After reeling under a series of corruption scandals last year, South Korea’s major financial institutions are to carry out a leadership reshuffle and corporate governance restructuring this year.
While some quickly rounded off their leadership shakeout before the start of the new year and moved on to practical goals such as measures for digitalization and the incoming key interest rate hike, others have yet to complete leadership changes or reappointments.
One of them is Hana Financial Group, the nation’s third-largest banking group by assets, whose incumbent Chairman Kim Jung-tae’s term is to end in March.
Kim, who has served two consecutive terms dating to 2012, is a front-runner among the group’s list of 27 candidates, but faces opposition from financial authorities.
Financial Services Commission Chairman Choi Jong-ku earlier pointed out that banking group chiefs tend to exert influence upon the directorate board in order to be reappointed to their post.
“Financial group chairmen or bank CEOs can often induce their own reappointment by recommending themselves and then exerting pressure upon the board or leadership election panel,” the chief financial supervisor said last year.
His comment was considered as taking direct aim at Hana Financial chief Kim, as well as KB Financial Group Chairman Yoon Jong-kyoo.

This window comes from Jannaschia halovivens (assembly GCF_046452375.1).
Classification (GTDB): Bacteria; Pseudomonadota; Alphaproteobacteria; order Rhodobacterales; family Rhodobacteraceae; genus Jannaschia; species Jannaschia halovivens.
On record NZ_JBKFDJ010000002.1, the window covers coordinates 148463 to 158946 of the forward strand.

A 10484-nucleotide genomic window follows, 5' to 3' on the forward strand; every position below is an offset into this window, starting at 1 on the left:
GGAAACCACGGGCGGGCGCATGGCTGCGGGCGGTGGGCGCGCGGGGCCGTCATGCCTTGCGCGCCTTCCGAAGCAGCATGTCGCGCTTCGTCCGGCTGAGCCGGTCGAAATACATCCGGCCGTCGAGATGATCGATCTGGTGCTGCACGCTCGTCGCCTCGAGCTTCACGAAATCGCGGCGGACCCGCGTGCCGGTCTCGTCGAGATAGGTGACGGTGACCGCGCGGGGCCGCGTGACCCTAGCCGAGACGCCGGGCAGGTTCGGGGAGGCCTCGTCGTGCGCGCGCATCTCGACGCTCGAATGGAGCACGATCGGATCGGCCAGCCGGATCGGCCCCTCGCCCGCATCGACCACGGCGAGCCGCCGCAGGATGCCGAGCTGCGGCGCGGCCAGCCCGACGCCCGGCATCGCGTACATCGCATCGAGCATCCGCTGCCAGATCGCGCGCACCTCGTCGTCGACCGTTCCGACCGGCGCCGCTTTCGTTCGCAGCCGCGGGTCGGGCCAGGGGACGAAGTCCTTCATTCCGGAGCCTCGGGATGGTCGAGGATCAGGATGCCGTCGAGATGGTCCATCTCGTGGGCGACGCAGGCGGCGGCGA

The Financial Supervisory Service is also set to investigate within this month the corporate succession process and leadership recommendation panel operation in major financial holding companies here.
Responding to such mounting pressure for a leadership overhaul, KB Financial’s Yoon took a step back from his management monopoly and handed over the bank chief position to Vice President Hur Yin in October last year.
Hana Financial made a reciprocating gesture of excluding Kim from the leadership recommendation panel but recently listed him as one of the candidates, making it highly plausible for the standing chief to prolong his term in office.
The nation’s agriculture-backed NH Financial Group is also facing a leadership turning point, as its current second-term Chairman Kim Yong-hwan’s term is to end in April.
While applauded for his reformatory moves over nonperforming loans of the ailing shipbuilding and shipping industries, Kim has also been cornered on the allegation that he exerted recruiting pressure upon a senior FSS official. Recently acquitted from the charges, Kim is said to seek his third election to the post, but is facing pressure to give way to other candidates.
Woori Bank, which reeled under a similar recruiting scandal last year, took a faster move in reshuffling its leadership. New CEO Sohn Tae-seung took office in December to replace predecessor Lee Kwang-goo, who stepped down mid-term amid ongoing investigations.
Among state-run financial institutions, the Korea Deposit Insurance Corporation is expected to welcome a new chief during the first half of the year. Its current Chairman and President Gwak Bum-kook, whose term is to end in May, is largely seen as standing at odds with the progressive Moon Jae-in administration due to his close affiliation with the former conservative Park Geun-hye administration.
By Bae Hyun-jung (email@example.com